Court commissioner role questioned

High court ruling shines a spotlight on the office, Maryland delegate seeks to limit powers

January 08, 2012|By Tricia Bishop, The Baltimore Sun

At 10 a.m. on a recent weekday, roughly a half-dozen District Court commissioners were individually processing 120 arrestees at Baltimore's Central Booking and Intake Center, and making big decisions about whether to set bail or release the accused with instructions to come to court when called.

They work out of tiny concrete cells in the detention center, similar to those packed with waiting prisoners. For protection, they have a window partition between them and the defendant, who is locked in during the proceeding.

The specifics of what they talked about is anyone's guess. Reporters and the public aren't allowed inside the Baltimore hearings, even though the process is supposed to be open. But the purpose of the discussion is known: The commissioners explain the criminal charges and try to quickly assess whether a defendant is a danger to the public or a flight risk.

It's a powerful position that requires little training, no law degree and largely goes unnoticed by the public. But a recent ruling by Maryland's highest court has thrust the commissioners into the spotlight. And some legislators and lawyers are asking whether the system should be changed.

"I think that most of the things that a commissioner does should be done by a judge," said Del. Curtis S. Anderson, who chairs the House Criminal Justice subcommittee. He's drafting a bill that would take away warrant power from the state's 240 commissioners, who in addition to setting bail, can order someone's arrest based on another citizen's word.

But others claim the judicial officers are a necessary component of an overworked court system. They're required to be on duty all day every day "for the convenience of the public and police in obtaining charging documents, warrants or criminal summonses and to advise arrested persons of their rights as required by law," according to the Maryland Code.

"If they took away the commissioners, the work would fall to the judges," said David Weissert, coordinator of commissioner activity for Maryland's 12 court districts. And in that hypothetical case, he said, "justice only applies five days a week, eight hours a day" — or judges would have to start working round the clock.

Critical stage

The commissioners' work, which takes place quietly in detention centers and district courthouses throughout the state, was highlighted Wednesday by the Maryland Court of Appeals.

The high court ruled that a defendant's initial appearance before a commissioner is a critical stage of criminal prosecution, and ordered the Maryland Public Defender's Office to immediately begin representing indigent defendants at the nearly 200,000 bail hearings each year. It's unlikely that the mandate can be carried out any time soon, however, because the defender's office doesn't have the resources, according to its chief.

That's led some to take a closer look at what commissioners do. They're typically the first judicial officer a person sees after being arrested, and they hold a suspect's pre-trial freedom in their hands.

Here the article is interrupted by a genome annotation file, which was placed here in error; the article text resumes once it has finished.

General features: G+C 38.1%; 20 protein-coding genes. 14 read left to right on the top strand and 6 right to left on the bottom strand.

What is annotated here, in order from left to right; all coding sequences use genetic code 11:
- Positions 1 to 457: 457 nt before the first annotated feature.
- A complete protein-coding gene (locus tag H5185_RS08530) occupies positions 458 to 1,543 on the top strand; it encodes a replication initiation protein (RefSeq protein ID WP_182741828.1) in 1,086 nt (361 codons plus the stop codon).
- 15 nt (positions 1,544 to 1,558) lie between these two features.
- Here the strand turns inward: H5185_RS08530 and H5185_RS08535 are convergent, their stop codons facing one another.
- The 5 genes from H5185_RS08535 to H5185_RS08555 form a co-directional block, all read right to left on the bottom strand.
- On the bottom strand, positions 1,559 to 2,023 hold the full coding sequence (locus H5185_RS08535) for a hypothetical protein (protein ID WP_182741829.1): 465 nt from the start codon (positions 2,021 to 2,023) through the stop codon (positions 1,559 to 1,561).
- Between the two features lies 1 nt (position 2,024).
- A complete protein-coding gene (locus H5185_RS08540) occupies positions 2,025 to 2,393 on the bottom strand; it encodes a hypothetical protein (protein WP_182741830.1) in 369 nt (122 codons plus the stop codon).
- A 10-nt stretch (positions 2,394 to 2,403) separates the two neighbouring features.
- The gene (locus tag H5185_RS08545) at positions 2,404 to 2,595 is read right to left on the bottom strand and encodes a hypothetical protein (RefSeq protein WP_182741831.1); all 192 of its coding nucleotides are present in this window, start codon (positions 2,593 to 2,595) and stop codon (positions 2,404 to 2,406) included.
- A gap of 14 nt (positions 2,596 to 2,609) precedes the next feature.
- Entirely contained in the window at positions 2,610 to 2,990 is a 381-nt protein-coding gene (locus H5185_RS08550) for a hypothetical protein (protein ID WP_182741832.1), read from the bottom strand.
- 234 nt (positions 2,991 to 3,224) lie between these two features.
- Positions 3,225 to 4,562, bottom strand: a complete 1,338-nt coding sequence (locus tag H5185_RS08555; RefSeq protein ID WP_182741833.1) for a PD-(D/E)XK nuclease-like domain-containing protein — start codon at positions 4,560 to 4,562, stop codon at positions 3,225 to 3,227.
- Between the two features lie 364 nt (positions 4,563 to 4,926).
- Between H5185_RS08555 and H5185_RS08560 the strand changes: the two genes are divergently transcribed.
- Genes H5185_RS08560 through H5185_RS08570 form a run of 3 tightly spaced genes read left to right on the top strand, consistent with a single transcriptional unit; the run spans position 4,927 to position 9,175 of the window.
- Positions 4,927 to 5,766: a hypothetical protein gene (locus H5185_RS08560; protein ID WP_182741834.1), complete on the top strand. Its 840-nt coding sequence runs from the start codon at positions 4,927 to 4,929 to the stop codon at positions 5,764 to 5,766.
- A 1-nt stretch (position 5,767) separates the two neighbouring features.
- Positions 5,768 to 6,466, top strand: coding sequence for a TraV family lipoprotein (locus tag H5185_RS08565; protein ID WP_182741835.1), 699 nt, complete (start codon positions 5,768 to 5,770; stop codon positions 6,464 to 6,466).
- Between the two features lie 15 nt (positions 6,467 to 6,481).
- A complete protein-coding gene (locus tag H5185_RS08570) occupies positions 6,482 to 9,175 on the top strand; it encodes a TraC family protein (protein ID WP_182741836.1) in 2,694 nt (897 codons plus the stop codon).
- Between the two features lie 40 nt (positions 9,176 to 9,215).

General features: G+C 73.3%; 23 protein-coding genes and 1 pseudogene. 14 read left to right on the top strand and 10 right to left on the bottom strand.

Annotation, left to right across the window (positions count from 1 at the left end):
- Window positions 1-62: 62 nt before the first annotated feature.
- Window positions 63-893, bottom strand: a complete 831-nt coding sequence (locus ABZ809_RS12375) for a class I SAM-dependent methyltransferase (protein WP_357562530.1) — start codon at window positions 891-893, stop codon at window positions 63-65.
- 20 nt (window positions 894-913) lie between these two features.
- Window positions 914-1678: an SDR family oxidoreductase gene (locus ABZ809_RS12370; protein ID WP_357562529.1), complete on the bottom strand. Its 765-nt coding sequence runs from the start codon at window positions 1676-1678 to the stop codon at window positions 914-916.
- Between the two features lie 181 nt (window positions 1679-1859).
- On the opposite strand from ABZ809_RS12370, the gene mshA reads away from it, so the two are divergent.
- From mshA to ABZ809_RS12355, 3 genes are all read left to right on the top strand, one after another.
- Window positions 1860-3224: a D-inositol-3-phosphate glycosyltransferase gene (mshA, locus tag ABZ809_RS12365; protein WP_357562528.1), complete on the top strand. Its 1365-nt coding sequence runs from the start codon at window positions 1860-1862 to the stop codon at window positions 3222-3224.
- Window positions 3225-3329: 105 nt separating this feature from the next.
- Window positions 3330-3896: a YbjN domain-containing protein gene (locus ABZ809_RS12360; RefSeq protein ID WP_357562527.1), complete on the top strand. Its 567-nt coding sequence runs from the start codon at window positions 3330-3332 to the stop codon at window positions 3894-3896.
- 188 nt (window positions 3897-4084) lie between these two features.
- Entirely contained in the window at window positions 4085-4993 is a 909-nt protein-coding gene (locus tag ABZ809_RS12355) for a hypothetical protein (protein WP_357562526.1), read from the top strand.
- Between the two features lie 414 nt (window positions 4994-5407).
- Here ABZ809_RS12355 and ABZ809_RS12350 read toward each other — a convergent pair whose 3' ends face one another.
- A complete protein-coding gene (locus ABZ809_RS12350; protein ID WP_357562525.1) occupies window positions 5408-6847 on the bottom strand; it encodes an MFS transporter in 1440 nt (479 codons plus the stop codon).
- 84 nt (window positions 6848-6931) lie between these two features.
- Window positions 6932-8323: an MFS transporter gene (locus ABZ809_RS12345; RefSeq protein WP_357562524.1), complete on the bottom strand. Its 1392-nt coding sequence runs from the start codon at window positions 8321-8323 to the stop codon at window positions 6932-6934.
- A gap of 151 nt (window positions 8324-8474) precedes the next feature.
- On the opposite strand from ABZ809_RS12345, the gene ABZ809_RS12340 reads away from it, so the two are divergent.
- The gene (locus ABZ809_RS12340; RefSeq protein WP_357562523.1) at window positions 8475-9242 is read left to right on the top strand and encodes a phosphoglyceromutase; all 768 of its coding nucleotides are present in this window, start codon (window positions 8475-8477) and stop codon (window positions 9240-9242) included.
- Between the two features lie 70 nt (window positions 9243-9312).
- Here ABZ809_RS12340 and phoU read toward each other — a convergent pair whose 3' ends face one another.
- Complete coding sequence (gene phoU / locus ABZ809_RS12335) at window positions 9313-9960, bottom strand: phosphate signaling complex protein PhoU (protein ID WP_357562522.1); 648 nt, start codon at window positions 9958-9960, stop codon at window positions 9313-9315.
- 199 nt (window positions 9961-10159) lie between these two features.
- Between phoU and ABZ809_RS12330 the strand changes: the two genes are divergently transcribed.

"A big problem here, is we have no idea what takes place at the commissioner hearings," said Douglas Colbert, director of the Access to Justice Clinic at the University of Maryland School of Law.

His students have been fighting for public defender representation at commissioner hearings since 1997, and they were elated by Wednesday's ruling. But he said there is still work to be done based on their observances.

"There are certainly individual commissioners who do a very good job under trying circumstances, but the system of justice needs considerable improvement," Colbert said.

The circumstances are difficult, according to Weissert's telling.

Commissioners, who are paid between $44,000 and $65,000 a year, work eight-hour shifts with no lunch break, and they don't earn overtime, even when they're forced to stay and finish the work. They work holidays and weekends.

"We never stop, just never … we're holding hearings all the time," Weissert said. Commissioners see tens of thousands of criminal defendants each year. And they issue roughly 77,000 charging documents and accompanying warrants annually, about half for police and the other half for citizens.

'Makes no sense'

The latter category concerns Anderson.

"Currently, if a police officer wants a search and seizure warrant, he's got to go to a judge, a judge who has been to law school," said Anderson, who worked his way through college as a commissioner.

"Yet a private citizen, who might be motivated by a grudge or something else, can go to a court commissioner, who doesn't even have to finish college, and get a warrant to put another person in jail," he said. "To me, that makes no sense."

In Baltimore, the state's attorney created a panel in late June that reviews such citizen complaints and commissioner warrants so prosecutors can quickly recall those that may not appear to have merit.

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